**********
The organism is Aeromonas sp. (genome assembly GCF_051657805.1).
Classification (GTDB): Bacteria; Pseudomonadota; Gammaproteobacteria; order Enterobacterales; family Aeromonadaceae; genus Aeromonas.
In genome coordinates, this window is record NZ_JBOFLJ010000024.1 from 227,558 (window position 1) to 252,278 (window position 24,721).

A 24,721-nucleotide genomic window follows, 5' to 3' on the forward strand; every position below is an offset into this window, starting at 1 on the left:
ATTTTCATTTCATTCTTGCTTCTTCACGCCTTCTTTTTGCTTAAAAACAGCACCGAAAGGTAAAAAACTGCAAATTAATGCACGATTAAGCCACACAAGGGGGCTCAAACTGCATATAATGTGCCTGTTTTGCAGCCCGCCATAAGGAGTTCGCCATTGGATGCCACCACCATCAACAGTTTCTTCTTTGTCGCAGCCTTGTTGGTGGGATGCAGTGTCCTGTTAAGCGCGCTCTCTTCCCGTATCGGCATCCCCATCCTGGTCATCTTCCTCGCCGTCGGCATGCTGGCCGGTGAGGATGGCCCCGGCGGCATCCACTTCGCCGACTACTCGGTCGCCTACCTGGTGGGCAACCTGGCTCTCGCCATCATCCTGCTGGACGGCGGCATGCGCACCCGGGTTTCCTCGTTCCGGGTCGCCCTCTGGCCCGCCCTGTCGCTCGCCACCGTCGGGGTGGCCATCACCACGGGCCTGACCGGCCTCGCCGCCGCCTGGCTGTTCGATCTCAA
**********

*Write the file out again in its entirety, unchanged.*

The organism is Aeromonas sp. (genome assembly GCF_051657805.1).
Classification (GTDB): Bacteria; Pseudomonadota; Gammaproteobacteria; order Enterobacterales; family Aeromonadaceae; genus Aeromonas.
In genome coordinates, this window is record NZ_JBOFLJ010000024.1 from 227,558 (window position 1) to 252,278 (window position 24,721).

A 24,721-nucleotide genomic window follows, 5' to 3' on the forward strand; every position below is an offset into this window, starting at 1 on the left:
ATTTTCATTTCATTCTTGCTTCTTCACGCCTTCTTTTTGCTTAAAAACAGCACCGAAAGGTAAAAAACTGCAAATTAATGCACGATTAAGCCACACAAGGGGGCTCAAACTGCATATAATGTGCCTGTTTTGCAGCCCGCCATAAGGAGTTCGCCATTGGATGCCACCACCATCAACAGTTTCTTCTTTGTCGCAGCCTTGTTGGTGGGATGCAGTGTCCTGTTAAGCGCGCTCTCTTCCCGTATCGGCATCCCCATCCTGGTCATCTTCCTCGCCGTCGGCATGCTGGCCGGTGAGGATGGCCCCGGCGGCATCCACTTCGCCGACTACTCGGTCGCCTACCTGGTGGGCAACCTGGCTCTCGCCATCATCCTGCTGGACGGCGGCATGCGCACCCGGGTTTCCTCGTTCCGGGTCGCCCTCTGGCCCGCCCTGTCGCTCGCCACCGTCGGGGTGGCCATCACCACGGGCCTGACCGGCCTCGCCGCCGCCTGGCTGTTCGATCTCAA